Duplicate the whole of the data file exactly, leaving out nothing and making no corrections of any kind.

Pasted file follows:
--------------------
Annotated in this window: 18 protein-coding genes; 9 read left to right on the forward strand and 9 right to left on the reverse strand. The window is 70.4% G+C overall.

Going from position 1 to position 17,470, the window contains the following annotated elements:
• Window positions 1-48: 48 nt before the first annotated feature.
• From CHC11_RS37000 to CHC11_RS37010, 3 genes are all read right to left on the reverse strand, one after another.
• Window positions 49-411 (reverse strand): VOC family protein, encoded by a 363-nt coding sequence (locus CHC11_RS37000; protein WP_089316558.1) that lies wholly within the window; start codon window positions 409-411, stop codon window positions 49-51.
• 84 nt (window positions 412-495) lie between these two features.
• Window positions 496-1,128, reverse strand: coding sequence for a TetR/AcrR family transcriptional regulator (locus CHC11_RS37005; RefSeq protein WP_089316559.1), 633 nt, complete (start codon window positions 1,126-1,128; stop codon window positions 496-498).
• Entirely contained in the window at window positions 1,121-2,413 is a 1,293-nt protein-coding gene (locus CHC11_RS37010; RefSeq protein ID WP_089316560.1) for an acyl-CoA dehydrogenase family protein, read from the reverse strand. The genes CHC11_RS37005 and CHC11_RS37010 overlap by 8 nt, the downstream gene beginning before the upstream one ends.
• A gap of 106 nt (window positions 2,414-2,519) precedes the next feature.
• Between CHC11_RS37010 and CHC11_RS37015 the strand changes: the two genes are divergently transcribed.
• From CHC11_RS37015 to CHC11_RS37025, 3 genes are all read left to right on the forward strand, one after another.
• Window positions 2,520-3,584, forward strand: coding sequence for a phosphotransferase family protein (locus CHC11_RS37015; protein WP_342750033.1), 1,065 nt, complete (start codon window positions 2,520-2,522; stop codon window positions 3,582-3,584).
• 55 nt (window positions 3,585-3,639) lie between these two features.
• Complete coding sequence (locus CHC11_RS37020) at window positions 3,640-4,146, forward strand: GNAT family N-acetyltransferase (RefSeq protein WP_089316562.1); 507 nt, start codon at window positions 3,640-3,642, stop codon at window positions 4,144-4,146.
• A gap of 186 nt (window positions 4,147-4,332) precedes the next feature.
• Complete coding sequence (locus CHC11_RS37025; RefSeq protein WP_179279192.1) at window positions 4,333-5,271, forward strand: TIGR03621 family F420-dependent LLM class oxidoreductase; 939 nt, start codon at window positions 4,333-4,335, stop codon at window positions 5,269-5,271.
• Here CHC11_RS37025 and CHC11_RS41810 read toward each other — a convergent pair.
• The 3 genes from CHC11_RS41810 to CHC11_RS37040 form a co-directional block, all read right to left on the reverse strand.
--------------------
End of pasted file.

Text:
Annotated in this window: 18 protein-coding genes; 9 read left to right on the forward strand and 9 right to left on the reverse strand. The window is 70.4% G+C overall.

Going from position 1 to position 17,470, the window contains the following annotated elements:
• Window positions 1-48: 48 nt before the first annotated feature.
• From CHC11_RS37000 to CHC11_RS37010, 3 genes are all read right to left on the reverse strand, one after another.
• Window positions 49-411 (reverse strand): VOC family protein, encoded by a 363-nt coding sequence (locus CHC11_RS37000; protein WP_089316558.1) that lies wholly within the window; start codon window positions 409-411, stop codon window positions 49-51.
• 84 nt (window positions 412-495) lie between these two features.
• Window positions 496-1,128, reverse strand: coding sequence for a TetR/AcrR family transcriptional regulator (locus CHC11_RS37005; RefSeq protein WP_089316559.1), 633 nt, complete (start codon window positions 1,126-1,128; stop codon window positions 496-498).
• Entirely contained in the window at window positions 1,121-2,413 is a 1,293-nt protein-coding gene (locus CHC11_RS37010; RefSeq protein ID WP_089316560.1) for an acyl-CoA dehydrogenase family protein, read from the reverse strand. The genes CHC11_RS37005 and CHC11_RS37010 overlap by 8 nt, the downstream gene beginning before the upstream one ends.
• A gap of 106 nt (window positions 2,414-2,519) precedes the next feature.
• Between CHC11_RS37010 and CHC11_RS37015 the strand changes: the two genes are divergently transcribed.
• From CHC11_RS37015 to CHC11_RS37025, 3 genes are all read left to right on the forward strand, one after another.
• Window positions 2,520-3,584, forward strand: coding sequence for a phosphotransferase family protein (locus CHC11_RS37015; protein WP_342750033.1), 1,065 nt, complete (start codon window positions 2,520-2,522; stop codon window positions 3,582-3,584).
• 55 nt (window positions 3,585-3,639) lie between these two features.
• Complete coding sequence (locus CHC11_RS37020) at window positions 3,640-4,146, forward strand: GNAT family N-acetyltransferase (RefSeq protein WP_089316562.1); 507 nt, start codon at window positions 3,640-3,642, stop codon at window positions 4,144-4,146.
• A gap of 186 nt (window positions 4,147-4,332) precedes the next feature.
• Complete coding sequence (locus CHC11_RS37025; RefSeq protein WP_179279192.1) at window positions 4,333-5,271, forward strand: TIGR03621 family F420-dependent LLM class oxidoreductase; 939 nt, start codon at window positions 4,333-4,335, stop codon at window positions 5,269-5,271.
• Here CHC11_RS37025 and CHC11_RS41810 read toward each other — a convergent pair.
• The 3 genes from CHC11_RS41810 to CHC11_RS37040 form a co-directional block, all read right to left on the reverse strand.